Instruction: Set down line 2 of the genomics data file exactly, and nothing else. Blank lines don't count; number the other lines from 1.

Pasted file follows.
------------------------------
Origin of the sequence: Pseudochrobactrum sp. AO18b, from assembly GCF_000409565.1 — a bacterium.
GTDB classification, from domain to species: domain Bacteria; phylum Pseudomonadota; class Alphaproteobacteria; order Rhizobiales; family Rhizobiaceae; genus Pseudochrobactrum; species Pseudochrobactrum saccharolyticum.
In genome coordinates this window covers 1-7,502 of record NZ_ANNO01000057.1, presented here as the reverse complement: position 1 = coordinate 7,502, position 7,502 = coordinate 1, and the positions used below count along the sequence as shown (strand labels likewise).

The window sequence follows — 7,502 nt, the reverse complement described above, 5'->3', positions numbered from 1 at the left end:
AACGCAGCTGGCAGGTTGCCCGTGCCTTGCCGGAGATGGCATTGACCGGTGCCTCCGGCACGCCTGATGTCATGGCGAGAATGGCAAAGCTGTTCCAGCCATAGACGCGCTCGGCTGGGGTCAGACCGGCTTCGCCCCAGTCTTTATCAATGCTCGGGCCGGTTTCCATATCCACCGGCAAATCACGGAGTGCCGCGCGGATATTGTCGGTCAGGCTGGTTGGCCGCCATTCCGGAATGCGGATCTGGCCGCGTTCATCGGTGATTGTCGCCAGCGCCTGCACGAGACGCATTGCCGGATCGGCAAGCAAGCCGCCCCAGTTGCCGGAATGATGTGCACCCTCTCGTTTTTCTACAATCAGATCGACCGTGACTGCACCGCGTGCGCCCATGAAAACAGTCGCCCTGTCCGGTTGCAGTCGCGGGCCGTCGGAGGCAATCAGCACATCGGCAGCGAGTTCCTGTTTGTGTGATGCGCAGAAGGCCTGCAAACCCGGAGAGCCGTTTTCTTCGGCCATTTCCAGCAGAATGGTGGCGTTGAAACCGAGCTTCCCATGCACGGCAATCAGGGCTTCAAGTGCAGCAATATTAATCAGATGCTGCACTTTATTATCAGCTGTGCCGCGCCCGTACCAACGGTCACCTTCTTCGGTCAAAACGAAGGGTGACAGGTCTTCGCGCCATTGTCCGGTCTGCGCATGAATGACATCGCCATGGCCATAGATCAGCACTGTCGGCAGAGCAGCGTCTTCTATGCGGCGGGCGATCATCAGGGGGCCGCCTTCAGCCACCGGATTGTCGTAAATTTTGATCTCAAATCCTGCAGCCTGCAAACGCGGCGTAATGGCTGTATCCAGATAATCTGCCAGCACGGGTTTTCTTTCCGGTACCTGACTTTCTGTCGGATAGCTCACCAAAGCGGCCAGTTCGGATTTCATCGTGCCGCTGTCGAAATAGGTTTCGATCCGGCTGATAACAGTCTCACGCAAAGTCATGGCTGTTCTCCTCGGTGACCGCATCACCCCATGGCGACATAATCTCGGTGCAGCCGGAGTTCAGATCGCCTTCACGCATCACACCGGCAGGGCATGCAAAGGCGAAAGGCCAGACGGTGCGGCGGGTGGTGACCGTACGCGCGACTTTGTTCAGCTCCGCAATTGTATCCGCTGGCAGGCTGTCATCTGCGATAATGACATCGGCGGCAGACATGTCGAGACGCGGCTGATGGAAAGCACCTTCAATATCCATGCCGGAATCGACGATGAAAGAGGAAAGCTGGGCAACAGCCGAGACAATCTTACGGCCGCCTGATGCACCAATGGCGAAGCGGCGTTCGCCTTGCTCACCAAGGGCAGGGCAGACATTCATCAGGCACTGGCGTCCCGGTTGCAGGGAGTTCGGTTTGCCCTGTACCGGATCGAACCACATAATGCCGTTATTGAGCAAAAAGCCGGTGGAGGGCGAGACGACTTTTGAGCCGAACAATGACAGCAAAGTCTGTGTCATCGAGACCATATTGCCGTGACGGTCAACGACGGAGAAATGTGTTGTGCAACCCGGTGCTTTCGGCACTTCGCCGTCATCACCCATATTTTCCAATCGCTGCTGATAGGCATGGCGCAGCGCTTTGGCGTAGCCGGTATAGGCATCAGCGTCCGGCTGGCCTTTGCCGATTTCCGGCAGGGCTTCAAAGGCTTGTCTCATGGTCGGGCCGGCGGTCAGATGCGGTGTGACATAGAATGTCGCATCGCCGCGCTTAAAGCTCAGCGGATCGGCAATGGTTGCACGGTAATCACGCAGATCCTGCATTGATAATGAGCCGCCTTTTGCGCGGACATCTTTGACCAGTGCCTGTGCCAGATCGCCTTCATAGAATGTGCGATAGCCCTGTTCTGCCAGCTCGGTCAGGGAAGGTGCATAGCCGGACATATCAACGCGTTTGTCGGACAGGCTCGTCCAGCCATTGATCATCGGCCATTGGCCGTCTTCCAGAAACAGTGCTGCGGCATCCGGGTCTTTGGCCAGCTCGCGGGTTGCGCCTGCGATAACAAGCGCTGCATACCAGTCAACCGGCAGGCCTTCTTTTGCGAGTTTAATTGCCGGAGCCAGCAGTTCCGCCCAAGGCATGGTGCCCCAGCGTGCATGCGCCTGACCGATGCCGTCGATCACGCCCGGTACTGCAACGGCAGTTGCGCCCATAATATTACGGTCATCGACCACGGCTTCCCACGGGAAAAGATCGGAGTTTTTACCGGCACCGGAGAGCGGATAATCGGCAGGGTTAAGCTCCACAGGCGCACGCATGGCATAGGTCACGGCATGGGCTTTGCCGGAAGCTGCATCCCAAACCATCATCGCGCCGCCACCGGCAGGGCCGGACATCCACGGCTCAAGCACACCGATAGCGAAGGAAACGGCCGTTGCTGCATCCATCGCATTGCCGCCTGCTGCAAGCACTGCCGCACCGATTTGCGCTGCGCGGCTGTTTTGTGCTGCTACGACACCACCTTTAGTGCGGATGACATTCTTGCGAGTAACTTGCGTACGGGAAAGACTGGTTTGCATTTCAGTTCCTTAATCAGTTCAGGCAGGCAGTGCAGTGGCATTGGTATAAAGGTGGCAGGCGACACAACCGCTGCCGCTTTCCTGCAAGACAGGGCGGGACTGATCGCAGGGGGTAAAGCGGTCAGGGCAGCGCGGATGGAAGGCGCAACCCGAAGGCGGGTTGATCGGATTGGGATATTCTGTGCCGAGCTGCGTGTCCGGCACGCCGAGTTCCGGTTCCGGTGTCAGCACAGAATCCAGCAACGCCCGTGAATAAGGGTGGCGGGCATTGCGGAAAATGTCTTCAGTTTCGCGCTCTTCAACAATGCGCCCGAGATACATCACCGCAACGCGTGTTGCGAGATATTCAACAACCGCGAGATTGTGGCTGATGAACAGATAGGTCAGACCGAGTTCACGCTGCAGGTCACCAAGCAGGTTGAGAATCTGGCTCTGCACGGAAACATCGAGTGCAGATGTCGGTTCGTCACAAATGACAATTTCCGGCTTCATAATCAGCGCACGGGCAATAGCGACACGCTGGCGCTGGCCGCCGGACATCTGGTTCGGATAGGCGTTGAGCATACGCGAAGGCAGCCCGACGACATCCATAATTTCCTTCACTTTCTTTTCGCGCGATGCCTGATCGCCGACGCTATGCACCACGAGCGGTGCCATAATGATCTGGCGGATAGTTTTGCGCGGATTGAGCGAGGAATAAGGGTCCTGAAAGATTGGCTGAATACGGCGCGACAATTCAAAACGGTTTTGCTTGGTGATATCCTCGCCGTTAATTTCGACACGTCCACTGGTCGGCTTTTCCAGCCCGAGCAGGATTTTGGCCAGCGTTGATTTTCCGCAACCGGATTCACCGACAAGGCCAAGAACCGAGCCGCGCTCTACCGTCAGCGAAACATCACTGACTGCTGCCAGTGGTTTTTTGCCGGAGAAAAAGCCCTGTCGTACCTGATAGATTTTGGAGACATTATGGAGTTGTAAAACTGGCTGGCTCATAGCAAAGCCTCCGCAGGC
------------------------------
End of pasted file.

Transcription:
GTDB classification, from domain to species: domain Bacteria; phylum Pseudomonadota; class Alphaproteobacteria; order Rhizobiales; family Rhizobiaceae; genus Pseudochrobactrum; species Pseudochrobactrum saccharolyticum.